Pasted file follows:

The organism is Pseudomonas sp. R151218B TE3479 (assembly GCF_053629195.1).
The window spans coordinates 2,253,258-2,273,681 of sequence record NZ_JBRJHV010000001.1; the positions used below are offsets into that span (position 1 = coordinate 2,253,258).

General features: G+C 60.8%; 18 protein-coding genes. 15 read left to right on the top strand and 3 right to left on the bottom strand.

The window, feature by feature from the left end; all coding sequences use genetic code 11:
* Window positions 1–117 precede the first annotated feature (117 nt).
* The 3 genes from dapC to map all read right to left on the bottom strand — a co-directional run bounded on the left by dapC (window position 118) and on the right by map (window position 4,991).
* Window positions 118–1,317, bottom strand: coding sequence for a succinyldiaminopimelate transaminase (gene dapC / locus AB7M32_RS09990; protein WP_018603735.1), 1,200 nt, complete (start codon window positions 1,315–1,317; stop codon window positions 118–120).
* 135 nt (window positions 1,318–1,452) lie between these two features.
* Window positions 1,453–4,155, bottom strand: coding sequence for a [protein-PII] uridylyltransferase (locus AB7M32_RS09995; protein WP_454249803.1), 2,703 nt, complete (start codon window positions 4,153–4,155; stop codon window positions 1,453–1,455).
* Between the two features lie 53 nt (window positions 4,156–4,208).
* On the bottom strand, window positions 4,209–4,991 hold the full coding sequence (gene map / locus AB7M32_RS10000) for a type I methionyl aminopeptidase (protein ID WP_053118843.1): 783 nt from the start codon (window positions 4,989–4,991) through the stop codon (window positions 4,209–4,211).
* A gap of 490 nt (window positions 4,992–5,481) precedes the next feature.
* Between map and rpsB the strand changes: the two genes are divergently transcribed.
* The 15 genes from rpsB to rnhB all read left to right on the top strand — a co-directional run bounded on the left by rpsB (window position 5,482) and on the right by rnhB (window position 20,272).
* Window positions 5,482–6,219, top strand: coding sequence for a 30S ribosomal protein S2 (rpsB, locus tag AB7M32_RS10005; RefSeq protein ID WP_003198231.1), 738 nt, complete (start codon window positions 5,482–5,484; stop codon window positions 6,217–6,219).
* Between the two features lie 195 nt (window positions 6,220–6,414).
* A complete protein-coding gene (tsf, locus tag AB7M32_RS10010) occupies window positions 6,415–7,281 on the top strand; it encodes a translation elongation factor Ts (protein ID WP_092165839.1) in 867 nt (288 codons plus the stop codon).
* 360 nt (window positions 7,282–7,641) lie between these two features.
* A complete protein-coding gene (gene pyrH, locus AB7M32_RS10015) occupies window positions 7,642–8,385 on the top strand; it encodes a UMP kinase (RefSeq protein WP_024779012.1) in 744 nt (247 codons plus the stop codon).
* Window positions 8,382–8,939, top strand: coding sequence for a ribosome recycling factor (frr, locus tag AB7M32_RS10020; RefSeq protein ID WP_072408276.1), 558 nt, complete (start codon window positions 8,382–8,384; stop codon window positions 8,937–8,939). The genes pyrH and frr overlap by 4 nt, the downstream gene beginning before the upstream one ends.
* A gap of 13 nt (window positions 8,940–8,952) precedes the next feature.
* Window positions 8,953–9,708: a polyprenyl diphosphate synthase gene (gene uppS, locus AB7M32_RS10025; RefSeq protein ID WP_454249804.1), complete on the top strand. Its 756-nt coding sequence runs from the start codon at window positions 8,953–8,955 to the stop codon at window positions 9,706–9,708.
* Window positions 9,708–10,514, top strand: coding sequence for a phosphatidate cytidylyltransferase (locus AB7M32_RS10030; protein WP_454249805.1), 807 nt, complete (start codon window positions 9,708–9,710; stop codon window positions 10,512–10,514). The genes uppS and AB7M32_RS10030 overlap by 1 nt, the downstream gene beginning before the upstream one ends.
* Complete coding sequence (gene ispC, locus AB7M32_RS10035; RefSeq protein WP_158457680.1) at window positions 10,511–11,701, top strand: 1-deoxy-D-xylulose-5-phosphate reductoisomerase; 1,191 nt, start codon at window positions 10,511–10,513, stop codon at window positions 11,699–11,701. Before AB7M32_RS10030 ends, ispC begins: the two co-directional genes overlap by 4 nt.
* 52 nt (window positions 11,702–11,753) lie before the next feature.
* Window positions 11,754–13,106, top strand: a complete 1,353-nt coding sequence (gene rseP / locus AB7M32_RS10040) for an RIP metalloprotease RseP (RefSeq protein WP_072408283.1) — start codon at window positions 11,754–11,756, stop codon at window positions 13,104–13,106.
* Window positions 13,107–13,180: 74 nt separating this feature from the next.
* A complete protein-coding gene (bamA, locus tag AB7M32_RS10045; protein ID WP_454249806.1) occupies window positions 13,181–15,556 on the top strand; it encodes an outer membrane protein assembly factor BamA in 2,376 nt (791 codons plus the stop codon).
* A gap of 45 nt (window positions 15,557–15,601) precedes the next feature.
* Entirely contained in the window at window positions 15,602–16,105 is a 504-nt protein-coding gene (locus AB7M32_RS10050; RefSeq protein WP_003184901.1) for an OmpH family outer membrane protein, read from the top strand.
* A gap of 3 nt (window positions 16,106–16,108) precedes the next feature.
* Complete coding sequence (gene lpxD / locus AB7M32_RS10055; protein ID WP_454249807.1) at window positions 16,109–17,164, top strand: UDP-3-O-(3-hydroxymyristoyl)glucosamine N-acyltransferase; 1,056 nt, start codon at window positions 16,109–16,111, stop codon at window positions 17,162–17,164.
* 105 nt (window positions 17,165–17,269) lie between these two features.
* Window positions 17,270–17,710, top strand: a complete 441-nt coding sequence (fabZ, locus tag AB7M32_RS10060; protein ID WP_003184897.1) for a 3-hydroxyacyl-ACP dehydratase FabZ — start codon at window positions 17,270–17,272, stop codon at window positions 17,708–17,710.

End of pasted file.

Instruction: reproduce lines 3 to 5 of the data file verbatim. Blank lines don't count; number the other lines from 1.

General features: G+C 60.8%; 18 protein-coding genes. 15 read left to right on the top strand and 3 right to left on the bottom strand.

The window, feature by feature from the left end; all coding sequences use genetic code 11:
* Window positions 1–117 precede the first annotated feature (117 nt).